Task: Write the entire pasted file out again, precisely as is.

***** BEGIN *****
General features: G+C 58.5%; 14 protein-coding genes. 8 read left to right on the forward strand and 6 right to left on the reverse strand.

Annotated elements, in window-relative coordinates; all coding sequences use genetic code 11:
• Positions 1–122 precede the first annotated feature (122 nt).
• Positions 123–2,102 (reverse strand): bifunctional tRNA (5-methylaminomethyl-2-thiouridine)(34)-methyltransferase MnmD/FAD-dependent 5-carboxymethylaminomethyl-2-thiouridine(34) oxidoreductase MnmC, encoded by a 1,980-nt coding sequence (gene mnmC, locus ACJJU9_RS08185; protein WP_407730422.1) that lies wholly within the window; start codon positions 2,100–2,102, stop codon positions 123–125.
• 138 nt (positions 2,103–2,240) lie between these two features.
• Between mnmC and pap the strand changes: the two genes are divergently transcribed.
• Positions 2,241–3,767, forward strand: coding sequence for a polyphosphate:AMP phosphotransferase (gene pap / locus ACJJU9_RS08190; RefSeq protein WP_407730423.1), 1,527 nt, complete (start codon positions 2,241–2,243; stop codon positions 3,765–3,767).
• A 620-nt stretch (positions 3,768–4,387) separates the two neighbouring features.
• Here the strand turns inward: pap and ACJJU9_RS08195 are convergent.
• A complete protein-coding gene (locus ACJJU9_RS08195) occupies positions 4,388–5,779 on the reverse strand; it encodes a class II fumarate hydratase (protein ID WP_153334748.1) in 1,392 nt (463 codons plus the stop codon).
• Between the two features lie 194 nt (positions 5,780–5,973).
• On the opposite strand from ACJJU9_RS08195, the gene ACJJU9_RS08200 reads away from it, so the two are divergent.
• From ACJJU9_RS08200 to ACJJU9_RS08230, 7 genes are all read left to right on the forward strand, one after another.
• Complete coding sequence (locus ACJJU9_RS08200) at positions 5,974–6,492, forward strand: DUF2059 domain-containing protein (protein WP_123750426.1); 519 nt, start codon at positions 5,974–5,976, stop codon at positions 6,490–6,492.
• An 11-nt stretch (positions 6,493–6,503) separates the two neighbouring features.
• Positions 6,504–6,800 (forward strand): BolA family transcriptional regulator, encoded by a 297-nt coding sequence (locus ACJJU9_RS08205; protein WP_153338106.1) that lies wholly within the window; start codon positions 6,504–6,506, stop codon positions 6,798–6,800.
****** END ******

General features: G+C 58.5%; 14 protein-coding genes. 8 read left to right on the forward strand and 6 right to left on the reverse strand.

Annotated elements, in window-relative coordinates; all coding sequences use genetic code 11:
• Positions 1–122 precede the first annotated feature (122 nt).
• Positions 123–2,102 (reverse strand): bifunctional tRNA (5-methylaminomethyl-2-thiouridine)(34)-methyltransferase MnmD/FAD-dependent 5-carboxymethylaminomethyl-2-thiouridine(34) oxidoreductase MnmC, encoded by a 1,980-nt coding sequence (gene mnmC, locus ACJJU9_RS08185; protein WP_407730422.1) that lies wholly within the window; start codon positions 2,100–2,102, stop codon positions 123–125.
• 138 nt (positions 2,103–2,240) lie between these two features.
• Between mnmC and pap the strand changes: the two genes are divergently transcribed.
• Positions 2,241–3,767, forward strand: coding sequence for a polyphosphate:AMP phosphotransferase (gene pap / locus ACJJU9_RS08190; RefSeq protein WP_407730423.1), 1,527 nt, complete (start codon positions 2,241–2,243; stop codon positions 3,765–3,767).
• A 620-nt stretch (positions 3,768–4,387) separates the two neighbouring features.
• Here the strand turns inward: pap and ACJJU9_RS08195 are convergent.
• A complete protein-coding gene (locus ACJJU9_RS08195) occupies positions 4,388–5,779 on the reverse strand; it encodes a class II fumarate hydratase (protein ID WP_153334748.1) in 1,392 nt (463 codons plus the stop codon).
• Between the two features lie 194 nt (positions 5,780–5,973).
• On the opposite strand from ACJJU9_RS08195, the gene ACJJU9_RS08200 reads away from it, so the two are divergent.
• From ACJJU9_RS08200 to ACJJU9_RS08230, 7 genes are all read left to right on the forward strand, one after another.
• Complete coding sequence (locus ACJJU9_RS08200) at positions 5,974–6,492, forward strand: DUF2059 domain-containing protein (protein WP_123750426.1); 519 nt, start codon at positions 5,974–5,976, stop codon at positions 6,490–6,492.
• An 11-nt stretch (positions 6,493–6,503) separates the two neighbouring features.
• Positions 6,504–6,800 (forward strand): BolA family transcriptional regulator, encoded by a 297-nt coding sequence (locus ACJJU9_RS08205; protein WP_153338106.1) that lies wholly within the window; start codon positions 6,504–6,506, stop codon positions 6,798–6,800.